In this health video learn how Macular degeneration is the most common cause of vision loss in those over age 60. A few daily eye drops could restore their vision.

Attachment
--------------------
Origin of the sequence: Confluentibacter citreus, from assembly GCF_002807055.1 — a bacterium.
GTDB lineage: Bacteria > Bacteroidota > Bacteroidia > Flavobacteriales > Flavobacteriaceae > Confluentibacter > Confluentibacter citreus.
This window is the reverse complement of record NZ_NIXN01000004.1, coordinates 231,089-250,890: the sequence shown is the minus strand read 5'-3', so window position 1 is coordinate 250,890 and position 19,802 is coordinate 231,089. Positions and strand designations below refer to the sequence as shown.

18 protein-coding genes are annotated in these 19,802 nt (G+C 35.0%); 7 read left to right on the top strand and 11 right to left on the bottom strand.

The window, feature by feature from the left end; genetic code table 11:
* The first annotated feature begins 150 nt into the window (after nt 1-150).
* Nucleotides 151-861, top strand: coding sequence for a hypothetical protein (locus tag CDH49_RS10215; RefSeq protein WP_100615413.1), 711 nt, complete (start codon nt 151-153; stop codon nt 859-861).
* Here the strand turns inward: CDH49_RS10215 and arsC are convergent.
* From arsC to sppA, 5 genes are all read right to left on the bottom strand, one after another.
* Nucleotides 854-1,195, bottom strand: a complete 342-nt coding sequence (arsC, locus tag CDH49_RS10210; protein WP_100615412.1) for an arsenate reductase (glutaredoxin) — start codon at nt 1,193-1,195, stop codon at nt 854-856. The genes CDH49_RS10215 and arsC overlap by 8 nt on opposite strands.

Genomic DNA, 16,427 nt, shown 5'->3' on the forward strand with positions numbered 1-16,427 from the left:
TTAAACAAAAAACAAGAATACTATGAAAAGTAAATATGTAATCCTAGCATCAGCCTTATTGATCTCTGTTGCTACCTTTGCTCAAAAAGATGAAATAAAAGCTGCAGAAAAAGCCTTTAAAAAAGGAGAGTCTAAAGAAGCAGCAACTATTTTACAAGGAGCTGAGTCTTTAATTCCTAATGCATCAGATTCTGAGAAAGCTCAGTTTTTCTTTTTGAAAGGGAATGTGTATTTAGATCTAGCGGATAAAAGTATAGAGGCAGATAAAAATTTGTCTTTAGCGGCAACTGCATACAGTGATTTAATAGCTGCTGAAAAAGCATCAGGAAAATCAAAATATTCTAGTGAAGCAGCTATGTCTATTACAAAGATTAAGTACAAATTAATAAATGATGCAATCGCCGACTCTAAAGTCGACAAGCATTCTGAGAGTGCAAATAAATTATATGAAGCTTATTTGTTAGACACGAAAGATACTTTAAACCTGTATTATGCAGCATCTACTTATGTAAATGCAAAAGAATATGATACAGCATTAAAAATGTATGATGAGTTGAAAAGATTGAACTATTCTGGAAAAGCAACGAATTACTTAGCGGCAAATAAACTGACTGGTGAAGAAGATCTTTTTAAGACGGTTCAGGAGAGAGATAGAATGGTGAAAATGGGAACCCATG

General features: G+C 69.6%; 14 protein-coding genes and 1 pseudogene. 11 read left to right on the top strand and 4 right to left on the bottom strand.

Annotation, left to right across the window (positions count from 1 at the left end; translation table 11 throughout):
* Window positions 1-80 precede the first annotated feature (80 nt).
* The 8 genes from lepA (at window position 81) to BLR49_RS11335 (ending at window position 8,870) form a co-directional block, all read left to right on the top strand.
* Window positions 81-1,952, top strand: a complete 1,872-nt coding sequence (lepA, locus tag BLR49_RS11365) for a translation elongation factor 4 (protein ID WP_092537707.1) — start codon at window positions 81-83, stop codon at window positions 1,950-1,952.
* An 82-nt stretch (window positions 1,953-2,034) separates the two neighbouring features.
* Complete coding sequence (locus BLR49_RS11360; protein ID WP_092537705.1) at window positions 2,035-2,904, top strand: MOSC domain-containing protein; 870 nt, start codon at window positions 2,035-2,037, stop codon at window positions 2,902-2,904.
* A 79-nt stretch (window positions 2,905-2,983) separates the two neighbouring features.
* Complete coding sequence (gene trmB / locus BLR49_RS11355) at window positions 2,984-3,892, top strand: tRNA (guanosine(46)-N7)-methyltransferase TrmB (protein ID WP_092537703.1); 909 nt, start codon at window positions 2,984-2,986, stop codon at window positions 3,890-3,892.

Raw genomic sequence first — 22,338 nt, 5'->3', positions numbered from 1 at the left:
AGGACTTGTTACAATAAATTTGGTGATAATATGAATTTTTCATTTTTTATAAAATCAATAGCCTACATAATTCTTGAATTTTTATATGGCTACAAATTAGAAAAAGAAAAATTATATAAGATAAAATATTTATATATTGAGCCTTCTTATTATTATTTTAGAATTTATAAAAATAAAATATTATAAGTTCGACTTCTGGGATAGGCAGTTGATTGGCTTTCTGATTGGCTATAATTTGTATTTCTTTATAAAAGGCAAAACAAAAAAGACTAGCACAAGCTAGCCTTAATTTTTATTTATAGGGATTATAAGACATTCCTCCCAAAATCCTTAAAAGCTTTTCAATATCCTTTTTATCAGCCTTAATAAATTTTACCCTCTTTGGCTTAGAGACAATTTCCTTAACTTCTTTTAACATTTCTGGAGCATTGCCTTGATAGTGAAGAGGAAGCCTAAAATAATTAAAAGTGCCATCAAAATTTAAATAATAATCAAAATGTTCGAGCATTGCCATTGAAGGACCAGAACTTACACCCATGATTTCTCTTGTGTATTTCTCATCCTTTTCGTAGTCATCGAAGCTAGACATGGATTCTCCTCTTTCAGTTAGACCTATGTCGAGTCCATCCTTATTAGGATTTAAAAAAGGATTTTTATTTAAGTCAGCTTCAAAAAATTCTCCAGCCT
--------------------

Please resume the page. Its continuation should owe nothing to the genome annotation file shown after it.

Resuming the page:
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Charles Wampler: So, I kept going back to the doctor and telling him I couldn't read, I couldn't read, I couldn't read. Jennifer Matthews: Charles Wampler knew something was wrong when he had to use a magnifying glass to get his daily news. Charles Wampler: I love to read a paper, but that's the only thing that I have noticed is that I am having a trouble reading a paper. Jennifer Matthews: He was diagnosed with age-related dry macular degeneration or dry AMD. The disease causes a layer of tissue behind the retina to wear out. Blood vessels abnormally grow through that weak layer, causing swelling and scarring and a gradual loss of vision. Dr. David Brown: As it dies, it erodes these areas and you get bigger and bigger geographic areas, and if that goes into your center, you can't read. Jennifer Matthews: Wampler knew his golf game could soon be affected as well. So, he joined a clinical trial for a new eye drop called Hydergine. Dr. David Brown: It's an antioxidant. It's kind of like an eye drop vitamin. Jennifer Matthews: The drops go in four times a day. Wampler is not sure if he's getting the real deal or the placebo, but he says it's worth it. Charles Wampler: It's a gamble I took to try to help myself and to help somebody else down the road. Jennifer Matthews: Researchers are also testing another drop to fight wet macular degeneration, the most severe form of AMD. It also causes an overgrowth of blood vessels behind the retina. Dr. David Brown: And that makes visual acuity drop. People go blind in a hurry. Jennifer Matthews: Currently, the only treatment for wet AMD is a series of injections into the eye. While it's too early to tell if either of the drugs will be effective, doctors are hopeful and so is Wampler. Charles Wampler: This study not only will help me, but will help a lot of people behind me, younger than me. And it's worth everything we are doing to do the study. Jennifer Matthews: This is Jennifer Matthews reporting.